TSTMS overnight and this morning drop 0.11 inches

Well, it could have been more I suppose; some areas of central and northern Arizona have gotten between a half an inch and an inch of rain overnight.  Nevertheless,  it was great that a passing thunderstorms (“TSTMS” in weather texting) happened here in Sutherland Heights overnight, fabulous, really.    Dropped 0.28 inches on Mt. Lemmon, btw.

More scattered showers, and maybe a thunderstorm or two, should develop today.  Keep cameras well-oiled  for some great cloud scenes.

Yesterday’s clouds

8:04 AM. In the beginning….. Unlike the day before, our shower clouds didn’t move in, but rather had to start from something akin to poppy seeds.   Still water highlights on Samaniego Ridge.
12:06 PM. Cumulus increase in size and number. No ice yet.
2:14 PM. First minute amount of ice begins to show up underneath downstream cloud portions. You’ll have to be awfully good to find it!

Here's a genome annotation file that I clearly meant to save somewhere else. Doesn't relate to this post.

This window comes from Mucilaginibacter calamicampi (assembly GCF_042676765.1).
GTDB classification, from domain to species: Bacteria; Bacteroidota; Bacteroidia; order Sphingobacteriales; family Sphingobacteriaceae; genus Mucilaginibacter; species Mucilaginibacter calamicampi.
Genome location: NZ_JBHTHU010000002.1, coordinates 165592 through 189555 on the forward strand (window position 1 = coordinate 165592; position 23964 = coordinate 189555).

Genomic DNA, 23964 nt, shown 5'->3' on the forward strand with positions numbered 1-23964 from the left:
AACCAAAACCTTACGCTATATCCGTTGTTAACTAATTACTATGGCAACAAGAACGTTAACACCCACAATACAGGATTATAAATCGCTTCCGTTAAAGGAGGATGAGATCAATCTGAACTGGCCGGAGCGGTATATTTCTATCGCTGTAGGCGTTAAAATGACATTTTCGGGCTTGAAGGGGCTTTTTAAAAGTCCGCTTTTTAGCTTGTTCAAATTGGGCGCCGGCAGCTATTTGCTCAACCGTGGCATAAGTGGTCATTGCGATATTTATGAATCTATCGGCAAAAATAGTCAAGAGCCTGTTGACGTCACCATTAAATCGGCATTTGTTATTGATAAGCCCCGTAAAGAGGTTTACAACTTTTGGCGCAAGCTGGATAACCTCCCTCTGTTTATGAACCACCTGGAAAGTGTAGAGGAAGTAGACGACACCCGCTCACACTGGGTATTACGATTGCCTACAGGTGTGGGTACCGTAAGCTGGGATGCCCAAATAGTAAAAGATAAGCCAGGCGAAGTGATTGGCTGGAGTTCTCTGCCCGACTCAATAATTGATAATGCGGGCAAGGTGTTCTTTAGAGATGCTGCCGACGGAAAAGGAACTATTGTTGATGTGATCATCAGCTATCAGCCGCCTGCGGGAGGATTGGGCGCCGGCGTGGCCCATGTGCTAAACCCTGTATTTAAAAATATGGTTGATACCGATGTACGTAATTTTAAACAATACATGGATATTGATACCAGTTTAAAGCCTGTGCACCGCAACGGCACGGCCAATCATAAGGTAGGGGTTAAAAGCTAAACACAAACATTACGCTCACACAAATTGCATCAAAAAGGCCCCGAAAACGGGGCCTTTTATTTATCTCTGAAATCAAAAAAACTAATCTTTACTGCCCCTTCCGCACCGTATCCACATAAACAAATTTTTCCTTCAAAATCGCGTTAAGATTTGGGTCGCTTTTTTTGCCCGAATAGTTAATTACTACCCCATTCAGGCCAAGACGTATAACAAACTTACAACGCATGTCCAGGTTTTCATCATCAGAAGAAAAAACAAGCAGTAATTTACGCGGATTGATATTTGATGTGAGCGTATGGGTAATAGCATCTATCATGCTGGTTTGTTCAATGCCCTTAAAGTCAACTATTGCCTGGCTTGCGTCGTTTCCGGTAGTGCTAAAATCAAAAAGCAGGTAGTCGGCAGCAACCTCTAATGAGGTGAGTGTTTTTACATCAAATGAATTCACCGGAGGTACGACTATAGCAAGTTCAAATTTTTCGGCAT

3:37 PM. Ice, and now well-developed virga, is plentiful in many of these shallow clouds.
4:00 PM. Numerous light rainshowers and glaciating shallow Cumulus clouds dot the horizon to the SW,
6:58 PM.  Shows the fine structure of virga, trails that can be only 5-20 feet wide as they drop out of a cloud.  Seems like a nice scene, too.
6:58 PM. Shows the fine structure of virga, trails that can be only 5-20 meters wide as they drop out of a cloud.  Strands like this are usually soft hail, or what we call “graupel.”   Snow virga like this tells you that cloud bases are well below freezing, and on a warm day are very high above the ground.  Yesterday’s late afternoon cloud bases were up around 14 thousand feet above sea level, at about -5 C (23 F).   The virga melted into raindrops behind the cloud below it.


7:04 PM.  A light rainshower advances on Catalina.
7:04 PM. A light rainshower advances on Catalina.  Where the pinkness disappears below the main cloud base is where the snow  virga is melting into less visible raindrops.
7:06 PM. Another fiery sunset highlight involving a Cumulonimbus cloud. Cloud tops were beginning to deepen noticeably by this time.

The End

By Art Rangno

Retiree from a group specializing in airborne measurements of clouds and aerosols at the University of Washington (Cloud and Aerosol Research Group). The projects in which I participated were in many countries; from the Arctic to Brazil, from the Marshall Islands to South Africa.